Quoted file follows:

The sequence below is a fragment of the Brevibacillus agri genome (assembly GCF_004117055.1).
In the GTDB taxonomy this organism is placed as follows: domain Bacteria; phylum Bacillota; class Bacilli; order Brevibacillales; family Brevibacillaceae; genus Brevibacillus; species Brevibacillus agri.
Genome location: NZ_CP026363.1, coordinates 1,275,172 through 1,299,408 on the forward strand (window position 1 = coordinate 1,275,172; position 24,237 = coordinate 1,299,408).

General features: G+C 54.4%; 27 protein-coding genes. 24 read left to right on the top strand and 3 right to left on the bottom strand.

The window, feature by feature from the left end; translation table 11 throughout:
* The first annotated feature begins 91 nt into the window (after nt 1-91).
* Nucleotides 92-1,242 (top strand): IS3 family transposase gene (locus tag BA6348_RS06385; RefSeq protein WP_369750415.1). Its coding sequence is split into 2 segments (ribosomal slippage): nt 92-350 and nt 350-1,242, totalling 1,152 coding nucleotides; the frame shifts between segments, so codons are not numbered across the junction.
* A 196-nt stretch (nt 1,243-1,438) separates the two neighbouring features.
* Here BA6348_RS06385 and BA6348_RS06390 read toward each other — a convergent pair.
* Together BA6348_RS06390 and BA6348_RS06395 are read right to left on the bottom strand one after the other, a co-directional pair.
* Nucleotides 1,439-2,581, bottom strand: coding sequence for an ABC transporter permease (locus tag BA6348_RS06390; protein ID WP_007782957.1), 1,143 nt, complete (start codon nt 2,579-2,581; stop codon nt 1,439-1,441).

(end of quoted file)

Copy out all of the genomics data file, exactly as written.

The sequence below is a fragment of the Brevibacillus agri genome (assembly GCF_004117055.1).
In the GTDB taxonomy this organism is placed as follows: domain Bacteria; phylum Bacillota; class Bacilli; order Brevibacillales; family Brevibacillaceae; genus Brevibacillus; species Brevibacillus agri.
Genome location: NZ_CP026363.1, coordinates 1,275,172 through 1,299,408 on the forward strand (window position 1 = coordinate 1,275,172; position 24,237 = coordinate 1,299,408).

General features: G+C 54.4%; 27 protein-coding genes. 24 read left to right on the top strand and 3 right to left on the bottom strand.

The window, feature by feature from the left end; translation table 11 throughout:
* The first annotated feature begins 91 nt into the window (after nt 1-91).
* Nucleotides 92-1,242 (top strand): IS3 family transposase gene (locus tag BA6348_RS06385; RefSeq protein WP_369750415.1). Its coding sequence is split into 2 segments (ribosomal slippage): nt 92-350 and nt 350-1,242, totalling 1,152 coding nucleotides; the frame shifts between segments, so codons are not numbered across the junction.
* A 196-nt stretch (nt 1,243-1,438) separates the two neighbouring features.
* Here BA6348_RS06385 and BA6348_RS06390 read toward each other — a convergent pair.
* Together BA6348_RS06390 and BA6348_RS06395 are read right to left on the bottom strand one after the other, a co-directional pair.
* Nucleotides 1,439-2,581, bottom strand: coding sequence for an ABC transporter permease (locus tag BA6348_RS06390; protein ID WP_007782957.1), 1,143 nt, complete (start codon nt 2,579-2,581; stop codon nt 1,439-1,441).